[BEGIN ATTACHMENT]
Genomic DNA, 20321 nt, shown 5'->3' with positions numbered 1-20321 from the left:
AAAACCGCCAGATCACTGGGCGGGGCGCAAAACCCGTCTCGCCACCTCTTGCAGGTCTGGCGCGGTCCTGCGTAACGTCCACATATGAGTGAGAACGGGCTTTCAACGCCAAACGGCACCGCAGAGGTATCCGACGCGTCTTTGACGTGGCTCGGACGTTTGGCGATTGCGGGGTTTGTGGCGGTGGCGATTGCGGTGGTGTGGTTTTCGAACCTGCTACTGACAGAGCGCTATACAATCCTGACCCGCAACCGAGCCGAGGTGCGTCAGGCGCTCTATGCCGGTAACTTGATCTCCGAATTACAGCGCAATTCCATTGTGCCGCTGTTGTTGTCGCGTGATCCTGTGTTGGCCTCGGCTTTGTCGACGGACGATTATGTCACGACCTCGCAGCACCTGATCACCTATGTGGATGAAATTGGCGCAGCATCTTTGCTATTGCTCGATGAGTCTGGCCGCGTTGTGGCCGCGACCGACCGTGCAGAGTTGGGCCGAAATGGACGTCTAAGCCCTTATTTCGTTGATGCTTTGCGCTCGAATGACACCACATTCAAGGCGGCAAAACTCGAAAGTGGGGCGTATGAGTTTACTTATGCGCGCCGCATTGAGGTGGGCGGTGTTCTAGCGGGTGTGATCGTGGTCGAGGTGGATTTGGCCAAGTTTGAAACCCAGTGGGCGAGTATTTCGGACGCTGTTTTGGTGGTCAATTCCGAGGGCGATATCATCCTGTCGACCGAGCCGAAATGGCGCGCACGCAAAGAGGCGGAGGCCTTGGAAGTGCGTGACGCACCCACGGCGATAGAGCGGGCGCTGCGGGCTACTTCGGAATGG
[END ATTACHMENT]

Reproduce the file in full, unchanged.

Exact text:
Genomic DNA, 20321 nt, shown 5'->3' with positions numbered 1-20321 from the left:
AAAACCGCCAGATCACTGGGCGGGGCGCAAAACCCGTCTCGCCACCTCTTGCAGGTCTGGCGCGGTCCTGCGTAACGTCCACATATGAGTGAGAACGGGCTTTCAACGCCAAACGGCACCGCAGAGGTATCCGACGCGTCTTTGACGTGGCTCGGACGTTTGGCGATTGCGGGGTTTGTGGCGGTGGCGATTGCGGTGGTGTGGTTTTCGAACCTGCTACTGACAGAGCGCTATACAATCCTGACCCGCAACCGAGCCGAGGTGCGTCAGGCGCTCTATGCCGGTAACTTGATCTCCGAATTACAGCGCAATTCCATTGTGCCGCTGTTGTTGTCGCGTGATCCTGTGTTGGCCTCGGCTTTGTCGACGGACGATTATGTCACGACCTCGCAGCACCTGATCACCTATGTGGATGAAATTGGCGCAGCATCTTTGCTATTGCTCGATGAGTCTGGCCGCGTTGTGGCCGCGACCGACCGTGCAGAGTTGGGCCGAAATGGACGTCTAAGCCCTTATTTCGTTGATGCTTTGCGCTCGAATGACACCACATTCAAGGCGGCAAAACTCGAAAGTGGGGCGTATGAGTTTACTTATGCGCGCCGCATTGAGGTGGGCGGTGTTCTAGCGGGTGTGATCGTGGTCGAGGTGGATTTGGCCAAGTTTGAAACCCAGTGGGCGAGTATTTCGGACGCTGTTTTGGTGGTCAATTCCGAGGGCGATATCATCCTGTCGACCGAGCCGAAATGGCGCGCACGCAAAGAGGCGGAGGCCTTGGAAGTGCGTGACGCACCCACGGCGATAGAGCGGGCGCTGCGGGCTACTTCGGAATGG